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Spotted owl controversy renews over logging plan

KCBY News 6/12/17

GRANTS PASS, Ore.  - The Bush administration Tuesday proposed cutting 1.5 million acres from Northwest forests considered critical to the survival of the northern spotted owl, reopening the 1990s battle between timber production and wildlife habitat on public lands.

The owl, which became a symbol of the decline of the Northwest's timber industry, was declared a threatened species in 1990 due primarily to heavy logging in the old growth forests where it nests and feeds.

Recent research has noted that while old growth forests suitable for owl habitat have increased, owl numbers have continued to decline, and that the owl faces a new threat from a cousin, the barred owl, that has been invading its territory.

''One of the most upsetting things about this proposal is that the spotted owl wars of the '90s had simmered down quite a bit, and a kind of balance had been reached regarding logging and old growth forests,'' said Kieran Suckling, policy director for the Center for Biological Diversity, a conservation group in Tucson, Ariz. ''This critical habitat proposal combined with the draft owl recovery plan sets the stage for reopening those wounds and pushing us back into an era of controversy and fighting.''

The proposal by the U.S. Fish and Wildlife Service was a result of a settlement in a lawsuit brought by the timber industry. It was published in the Federal Register. A final decision is due by June 1, 2008.

The service called for cutting critical habitat for the owl from the 6.9 million acres of federal lands designated in 1992 by 22 percent, to 5.4 million acres. Among places removed are the Fort Lewis military base in Washington, national forest areas designated as wilderness since 1992, and some areas known as late successional reserves where most logging is prohibited to protect owl and salmon habitat.

Critical habitat does not by itself bar logging, but it does require federal agencies to consult with the Fish and Wildlife Service to see whether a specific project, such as a timber sale, would jeopardize the recovery of an endangered species.

Since taking office in 2000, the Bush administration has been working to boost timber production in the Northwest, but it has been largely stymied by court rulings, including several that tossed out plans to log in critical habitat for the owl.

The proposal is based on a new draft recovery plan that designates areas critical to the owl's recovery and calls for killing some barred owls that have taken over spotted owl habitat, the Fish and Wildlife Service said. It also depends on better technology to map forests favored by owls and better understanding of what sorts of forests owls favor.

''This is not an effort to get out the (timber) cut,'' said Fish and Wildlife spokeswoman Joan Jewett from Portland. ''This is an effort to identify where forest areas are most important to the conservation and recovery of the spotted owl.''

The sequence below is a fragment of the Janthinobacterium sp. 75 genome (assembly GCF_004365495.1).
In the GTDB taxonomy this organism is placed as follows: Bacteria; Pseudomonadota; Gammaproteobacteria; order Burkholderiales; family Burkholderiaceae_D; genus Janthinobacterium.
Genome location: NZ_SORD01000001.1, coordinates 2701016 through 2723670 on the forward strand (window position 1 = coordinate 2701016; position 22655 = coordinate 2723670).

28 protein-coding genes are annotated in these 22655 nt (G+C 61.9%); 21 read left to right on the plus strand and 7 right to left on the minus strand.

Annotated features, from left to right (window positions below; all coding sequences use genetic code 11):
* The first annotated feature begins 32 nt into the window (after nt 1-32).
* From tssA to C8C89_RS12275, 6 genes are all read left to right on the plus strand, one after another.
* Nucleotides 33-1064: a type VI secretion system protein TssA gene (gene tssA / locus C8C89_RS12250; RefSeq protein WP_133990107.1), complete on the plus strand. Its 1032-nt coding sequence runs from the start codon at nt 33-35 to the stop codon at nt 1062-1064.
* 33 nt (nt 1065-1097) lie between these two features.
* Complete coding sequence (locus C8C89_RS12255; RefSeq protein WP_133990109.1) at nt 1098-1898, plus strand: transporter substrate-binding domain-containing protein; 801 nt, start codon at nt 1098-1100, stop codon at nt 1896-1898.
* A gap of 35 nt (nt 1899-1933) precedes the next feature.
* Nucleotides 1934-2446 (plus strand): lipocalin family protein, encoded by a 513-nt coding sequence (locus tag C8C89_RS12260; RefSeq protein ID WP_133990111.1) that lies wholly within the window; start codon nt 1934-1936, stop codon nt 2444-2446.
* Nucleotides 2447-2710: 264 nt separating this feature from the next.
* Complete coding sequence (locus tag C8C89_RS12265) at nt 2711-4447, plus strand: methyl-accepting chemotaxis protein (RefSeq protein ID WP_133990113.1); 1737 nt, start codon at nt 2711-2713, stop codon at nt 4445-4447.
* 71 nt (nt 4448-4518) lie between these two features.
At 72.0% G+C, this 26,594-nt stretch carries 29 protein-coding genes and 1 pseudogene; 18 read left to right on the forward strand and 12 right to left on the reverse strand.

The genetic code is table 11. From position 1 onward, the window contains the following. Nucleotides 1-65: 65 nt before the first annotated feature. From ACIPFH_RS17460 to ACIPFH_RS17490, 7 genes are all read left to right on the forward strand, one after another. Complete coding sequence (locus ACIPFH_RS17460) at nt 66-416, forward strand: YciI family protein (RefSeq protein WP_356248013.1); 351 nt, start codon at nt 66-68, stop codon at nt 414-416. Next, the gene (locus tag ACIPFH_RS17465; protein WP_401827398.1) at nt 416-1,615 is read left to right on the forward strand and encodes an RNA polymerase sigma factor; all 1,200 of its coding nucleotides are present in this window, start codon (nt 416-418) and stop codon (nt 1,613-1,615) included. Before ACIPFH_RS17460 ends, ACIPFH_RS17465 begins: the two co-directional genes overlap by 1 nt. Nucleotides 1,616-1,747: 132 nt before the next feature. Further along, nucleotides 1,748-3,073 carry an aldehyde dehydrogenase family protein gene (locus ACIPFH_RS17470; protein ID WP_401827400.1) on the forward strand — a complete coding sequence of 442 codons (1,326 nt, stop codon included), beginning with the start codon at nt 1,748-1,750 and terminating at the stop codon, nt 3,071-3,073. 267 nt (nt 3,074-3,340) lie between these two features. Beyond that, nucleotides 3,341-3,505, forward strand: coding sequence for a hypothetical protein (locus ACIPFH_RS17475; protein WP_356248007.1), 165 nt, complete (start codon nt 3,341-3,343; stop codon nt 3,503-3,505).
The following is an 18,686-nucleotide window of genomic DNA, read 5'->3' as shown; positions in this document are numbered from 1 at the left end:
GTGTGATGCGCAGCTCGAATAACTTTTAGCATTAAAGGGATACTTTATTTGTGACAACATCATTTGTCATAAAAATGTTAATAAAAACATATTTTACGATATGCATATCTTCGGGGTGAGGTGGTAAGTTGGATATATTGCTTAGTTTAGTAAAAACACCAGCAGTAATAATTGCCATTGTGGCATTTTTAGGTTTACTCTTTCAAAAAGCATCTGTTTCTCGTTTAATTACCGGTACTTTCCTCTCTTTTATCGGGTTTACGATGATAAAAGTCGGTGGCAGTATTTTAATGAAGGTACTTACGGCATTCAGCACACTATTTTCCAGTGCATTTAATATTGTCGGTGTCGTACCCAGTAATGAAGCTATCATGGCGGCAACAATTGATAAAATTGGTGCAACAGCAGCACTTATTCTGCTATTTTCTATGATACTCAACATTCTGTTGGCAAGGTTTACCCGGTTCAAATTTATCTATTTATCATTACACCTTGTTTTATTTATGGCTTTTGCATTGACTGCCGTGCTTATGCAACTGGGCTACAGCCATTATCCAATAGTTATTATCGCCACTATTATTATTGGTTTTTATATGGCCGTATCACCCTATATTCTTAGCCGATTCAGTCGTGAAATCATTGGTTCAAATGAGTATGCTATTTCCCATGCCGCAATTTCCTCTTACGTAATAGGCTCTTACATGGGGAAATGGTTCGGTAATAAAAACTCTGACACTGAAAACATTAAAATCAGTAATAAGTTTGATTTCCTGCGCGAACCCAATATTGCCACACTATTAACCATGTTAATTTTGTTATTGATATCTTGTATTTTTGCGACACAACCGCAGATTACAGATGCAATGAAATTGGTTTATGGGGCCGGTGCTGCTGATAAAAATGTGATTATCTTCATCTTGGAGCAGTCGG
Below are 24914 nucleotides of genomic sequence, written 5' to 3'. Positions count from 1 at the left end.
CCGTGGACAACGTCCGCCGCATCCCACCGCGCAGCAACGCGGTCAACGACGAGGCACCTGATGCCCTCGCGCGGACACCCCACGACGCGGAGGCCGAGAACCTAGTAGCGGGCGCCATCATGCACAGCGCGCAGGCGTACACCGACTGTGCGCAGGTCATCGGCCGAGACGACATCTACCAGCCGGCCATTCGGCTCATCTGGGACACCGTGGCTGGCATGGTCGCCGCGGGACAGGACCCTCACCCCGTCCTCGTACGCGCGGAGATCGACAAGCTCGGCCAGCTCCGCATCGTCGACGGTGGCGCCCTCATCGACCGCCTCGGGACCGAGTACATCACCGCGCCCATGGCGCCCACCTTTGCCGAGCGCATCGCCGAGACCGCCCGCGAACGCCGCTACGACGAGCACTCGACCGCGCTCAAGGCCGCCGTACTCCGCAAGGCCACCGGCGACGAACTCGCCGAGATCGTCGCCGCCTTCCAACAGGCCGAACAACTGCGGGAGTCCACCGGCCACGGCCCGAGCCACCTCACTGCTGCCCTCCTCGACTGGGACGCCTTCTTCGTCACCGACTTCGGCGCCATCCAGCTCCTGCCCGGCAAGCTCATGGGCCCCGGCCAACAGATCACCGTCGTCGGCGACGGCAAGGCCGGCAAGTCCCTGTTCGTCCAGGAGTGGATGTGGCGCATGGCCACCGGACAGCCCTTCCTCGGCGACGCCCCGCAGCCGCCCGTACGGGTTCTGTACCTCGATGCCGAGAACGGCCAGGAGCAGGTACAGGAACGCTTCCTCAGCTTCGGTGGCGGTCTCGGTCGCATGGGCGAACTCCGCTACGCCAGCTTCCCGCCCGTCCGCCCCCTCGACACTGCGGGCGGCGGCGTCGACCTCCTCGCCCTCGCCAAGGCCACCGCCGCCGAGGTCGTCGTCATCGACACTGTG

But Dominick DellaSala, director of the National Center for Conservation and Policy and a member of the spotted owl recovery team, said from Ashland, Ore., that cutting timber is exactly what the changes are designed to do.

He noted that some of the biggest pieces of critical habitat removed from the new proposal are on U.S. Bureau of Land Management land in Western Oregon, where the agency is working on a major new plan to boost timber production.

Chris West, vice president of the American Forest Resource Council, the timber group that sued the administration, said the groups' initial analysis was that the critical habitat areas should be even smaller, because they contain areas with no owls or no suitable habitat.

''The critical habitat should have a link to where the owls are and what the greatest threat is,'' West said from Eugene. ''The greatest threat is the barred owl, not the loss of mature forest habitat.''

He said environmentalists are fixated on using the owl as a surrogate to protect old growth forests, ''instead of focusing on what the owl needs to survive.''

After two decades of the heaviest logging ever on Northwest national forests, once the nation's top timber producing region, conservation groups won lawsuits demanding the U.S. Forest Service and BLM obey their own regulations and protect habitat for the spotted owl.

The 1994 Northwest Forest Plan cut timber production on national forests in Washington, Oregon and Northern California by more than 80 percent to protect owl and salmon habitat, contributing to mill closures and job losses that were particularly painful in rural areas with no other industry. The plan served as a de facto recovery plan until a new one was drafted this year.

Since then, the Northwest economy has turned to other industries, particularly high-tech, retirement and tourism, but some rural areas continue to struggle.

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